Freesteel Blog » My no good thermal air simulator

My no good thermal air simulator

Wednesday, February 4th, 2015 at 11:14 pm Written by:

So I had to bodge the wind sensor interrupt readings and filter out the glitches. Beyond that, there’s a heck of a lot of variation in the readings when in front of the fan (getting 12mph wind, according to the proper device), and even at the nozzle of the vacuum cleaner (where the wind speed was 42mph). Either there’s still turbulance or the sensor is wobbly. Not impressed.

Next up, there’s the sudden-air-temperature-from-flying-into-a-thermal detector based on the analog TMP36 connected to a large capacitor to bring the voltage changes down to zero, and so they can be put through two op-amps (one for positive and one for negative changes).

I turned on and off the hair drier behind the fan that points at the dangling circuitry and got this trace.

I summed up the areas under the curves going down and up and plotted against the changes in temperature across each various consistent three second intervals and got a scatter plot that’s basically linear when the temperature is going down, but not at all when it’s going up.

I think this is because the uncertainty of whether the hair drier is actually having its air blown on to the sensor consistently is contrasted with the certainty of the device returning to room temperature when it’s turned off. I ought to put this whole contraption into a wheelbarrow and go from one room to the next to get a more even warming or cooling. I don’t like the delayed response made by the circuit. It may be that the whole capacitor op-amp combination is a red herring and the 16bit analogue to digital converter I do have may be good enough if handled correctly.

Which brings me to Bristol where I seeing some DIY house fixing in action, and have tried cycling my device around the streets where it’s quite hilly. Here’s a time sequence of barometric pressure (red) and GPS altitude (yellow):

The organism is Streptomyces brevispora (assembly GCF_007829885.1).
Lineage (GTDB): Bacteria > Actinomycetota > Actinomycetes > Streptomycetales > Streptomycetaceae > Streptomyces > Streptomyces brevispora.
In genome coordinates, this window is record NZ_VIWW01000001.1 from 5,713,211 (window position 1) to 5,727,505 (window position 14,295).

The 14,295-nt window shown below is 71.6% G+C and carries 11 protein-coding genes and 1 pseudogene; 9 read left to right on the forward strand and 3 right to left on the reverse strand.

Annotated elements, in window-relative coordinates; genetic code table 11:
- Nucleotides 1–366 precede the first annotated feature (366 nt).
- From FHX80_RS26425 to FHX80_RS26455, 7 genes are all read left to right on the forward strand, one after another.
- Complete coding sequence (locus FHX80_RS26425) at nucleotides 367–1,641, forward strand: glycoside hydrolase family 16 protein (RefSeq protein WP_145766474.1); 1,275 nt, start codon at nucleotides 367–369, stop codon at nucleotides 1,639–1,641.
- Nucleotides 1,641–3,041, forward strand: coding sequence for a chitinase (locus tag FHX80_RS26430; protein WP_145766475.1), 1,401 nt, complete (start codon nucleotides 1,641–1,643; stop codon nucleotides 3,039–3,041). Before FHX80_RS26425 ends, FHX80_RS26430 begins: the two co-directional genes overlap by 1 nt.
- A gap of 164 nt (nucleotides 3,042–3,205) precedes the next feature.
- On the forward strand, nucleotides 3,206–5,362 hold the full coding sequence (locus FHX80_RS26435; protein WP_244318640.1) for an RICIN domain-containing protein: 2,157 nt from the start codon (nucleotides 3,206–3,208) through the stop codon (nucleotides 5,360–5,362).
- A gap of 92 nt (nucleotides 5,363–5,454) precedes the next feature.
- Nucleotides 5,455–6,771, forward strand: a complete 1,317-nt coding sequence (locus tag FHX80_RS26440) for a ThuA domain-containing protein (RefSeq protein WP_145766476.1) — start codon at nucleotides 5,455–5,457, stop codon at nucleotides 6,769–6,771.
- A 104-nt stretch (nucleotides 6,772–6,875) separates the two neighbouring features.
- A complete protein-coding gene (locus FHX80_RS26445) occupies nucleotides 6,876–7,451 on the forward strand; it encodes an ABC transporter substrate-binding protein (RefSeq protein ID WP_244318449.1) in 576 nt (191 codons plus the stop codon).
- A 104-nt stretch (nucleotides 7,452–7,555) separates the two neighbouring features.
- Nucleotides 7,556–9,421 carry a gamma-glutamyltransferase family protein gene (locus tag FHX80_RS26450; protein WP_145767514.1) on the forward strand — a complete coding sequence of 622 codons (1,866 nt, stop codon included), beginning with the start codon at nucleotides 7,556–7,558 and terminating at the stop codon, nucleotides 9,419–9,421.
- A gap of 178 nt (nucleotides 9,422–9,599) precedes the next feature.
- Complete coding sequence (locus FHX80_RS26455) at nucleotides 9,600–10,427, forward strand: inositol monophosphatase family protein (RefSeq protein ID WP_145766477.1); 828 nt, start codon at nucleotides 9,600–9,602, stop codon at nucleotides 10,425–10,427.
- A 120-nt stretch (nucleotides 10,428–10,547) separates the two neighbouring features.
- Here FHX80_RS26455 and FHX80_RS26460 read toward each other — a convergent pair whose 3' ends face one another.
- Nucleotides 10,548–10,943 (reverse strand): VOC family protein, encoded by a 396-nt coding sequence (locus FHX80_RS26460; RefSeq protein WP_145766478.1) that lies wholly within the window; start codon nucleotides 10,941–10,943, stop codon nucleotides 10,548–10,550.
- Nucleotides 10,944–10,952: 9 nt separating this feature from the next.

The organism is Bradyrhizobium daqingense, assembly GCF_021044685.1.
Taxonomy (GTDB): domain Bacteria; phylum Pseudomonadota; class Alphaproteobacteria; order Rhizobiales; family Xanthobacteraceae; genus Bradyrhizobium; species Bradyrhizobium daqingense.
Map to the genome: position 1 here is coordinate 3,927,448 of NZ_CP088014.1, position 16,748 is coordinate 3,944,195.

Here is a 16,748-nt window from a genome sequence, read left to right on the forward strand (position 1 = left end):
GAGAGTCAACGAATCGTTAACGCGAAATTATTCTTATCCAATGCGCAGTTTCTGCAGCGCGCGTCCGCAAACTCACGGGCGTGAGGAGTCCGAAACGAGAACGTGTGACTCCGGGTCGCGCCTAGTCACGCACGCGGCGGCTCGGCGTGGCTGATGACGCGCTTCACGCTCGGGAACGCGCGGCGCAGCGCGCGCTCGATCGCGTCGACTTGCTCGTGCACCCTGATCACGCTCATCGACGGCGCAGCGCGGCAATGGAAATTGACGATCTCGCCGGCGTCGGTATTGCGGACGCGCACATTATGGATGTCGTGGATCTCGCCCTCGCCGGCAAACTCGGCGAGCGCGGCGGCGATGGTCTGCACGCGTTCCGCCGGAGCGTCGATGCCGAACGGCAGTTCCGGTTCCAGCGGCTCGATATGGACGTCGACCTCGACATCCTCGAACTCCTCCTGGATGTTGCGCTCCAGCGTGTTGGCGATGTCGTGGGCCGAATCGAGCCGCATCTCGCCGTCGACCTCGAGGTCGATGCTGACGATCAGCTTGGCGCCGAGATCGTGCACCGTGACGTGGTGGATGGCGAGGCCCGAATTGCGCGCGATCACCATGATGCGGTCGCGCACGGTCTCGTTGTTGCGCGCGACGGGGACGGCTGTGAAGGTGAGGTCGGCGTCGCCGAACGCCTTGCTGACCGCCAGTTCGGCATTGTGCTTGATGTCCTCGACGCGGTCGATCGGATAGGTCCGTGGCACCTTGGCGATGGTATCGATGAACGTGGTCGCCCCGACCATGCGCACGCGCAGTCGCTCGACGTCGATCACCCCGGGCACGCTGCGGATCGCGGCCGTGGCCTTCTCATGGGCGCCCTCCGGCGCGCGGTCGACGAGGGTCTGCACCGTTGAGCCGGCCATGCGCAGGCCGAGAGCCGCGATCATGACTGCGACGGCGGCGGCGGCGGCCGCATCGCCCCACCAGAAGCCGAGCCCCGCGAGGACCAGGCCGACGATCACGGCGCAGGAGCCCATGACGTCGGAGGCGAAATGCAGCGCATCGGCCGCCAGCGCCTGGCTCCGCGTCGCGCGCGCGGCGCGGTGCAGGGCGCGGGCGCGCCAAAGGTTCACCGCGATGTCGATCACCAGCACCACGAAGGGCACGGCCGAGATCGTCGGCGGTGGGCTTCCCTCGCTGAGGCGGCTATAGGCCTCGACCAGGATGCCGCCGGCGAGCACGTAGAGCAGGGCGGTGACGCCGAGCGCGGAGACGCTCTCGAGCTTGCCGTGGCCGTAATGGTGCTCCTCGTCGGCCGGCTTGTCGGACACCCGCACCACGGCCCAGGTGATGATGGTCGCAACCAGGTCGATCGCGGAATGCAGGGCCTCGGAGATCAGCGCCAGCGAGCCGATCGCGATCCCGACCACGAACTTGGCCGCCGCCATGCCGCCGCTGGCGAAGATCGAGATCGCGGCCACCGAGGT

Horizontal lines are 5m intervals, the vertical lines are 1minute intervals. I don’t know why the barometer has so much noise at certain times. I’m hoping it’s because of the road traffic.

Here’s the obvious GPS-altititude (in Y) plotted against barometric pressure (in X horizontally to the right) with the first quarter of the journey plotted in green while I was up in the rarefied atmosphere of Westbury-on-Trym before rolling down to the city centre.

Not as clean a linear a relationship as I was hoping for.

And finally, for maximum disappointment, here’s the plot of windspeed and barometer on the same timeline (the horizontal units marked by the vertical lines are 1 minute each):
The wind readings are all over the place, but I can just about see a general trend of having more wind (green) during the periods when the pressure is rising quickly — because I’m freewheeling down a hill to a lower altitude.

So, as I expected, this is not at all easy.

Interestingly, there’s a slight correlation between barometric noise and wind speed. The barometer was inside a plastic box inside a bag, so was very well shielded — though maybe an enclosed bag is exactly the kind of thing that amplifies atmospheric vibrations.

But regards, the rest of it, I’m going to have to find a path/road on a completely straight hill and go up and down it all day with different configurations, checking and rechecking the results on the computer. A known track means I can get the altitude exactly right, because it’s tied to position on the hill. I want to know if the wind speed meter does ever read something steady. Maybe the vibration of the bike on the road interferes with the friction distribution in its spindle as it’s going along.

I don’t put high odds of success on this project, but you have to try.

Leave a comment

XHTML: You can use these tags: <a href="" title=""> <abbr title=""> <acronym title=""> <blockquote cite=""> <code> <em> <strong>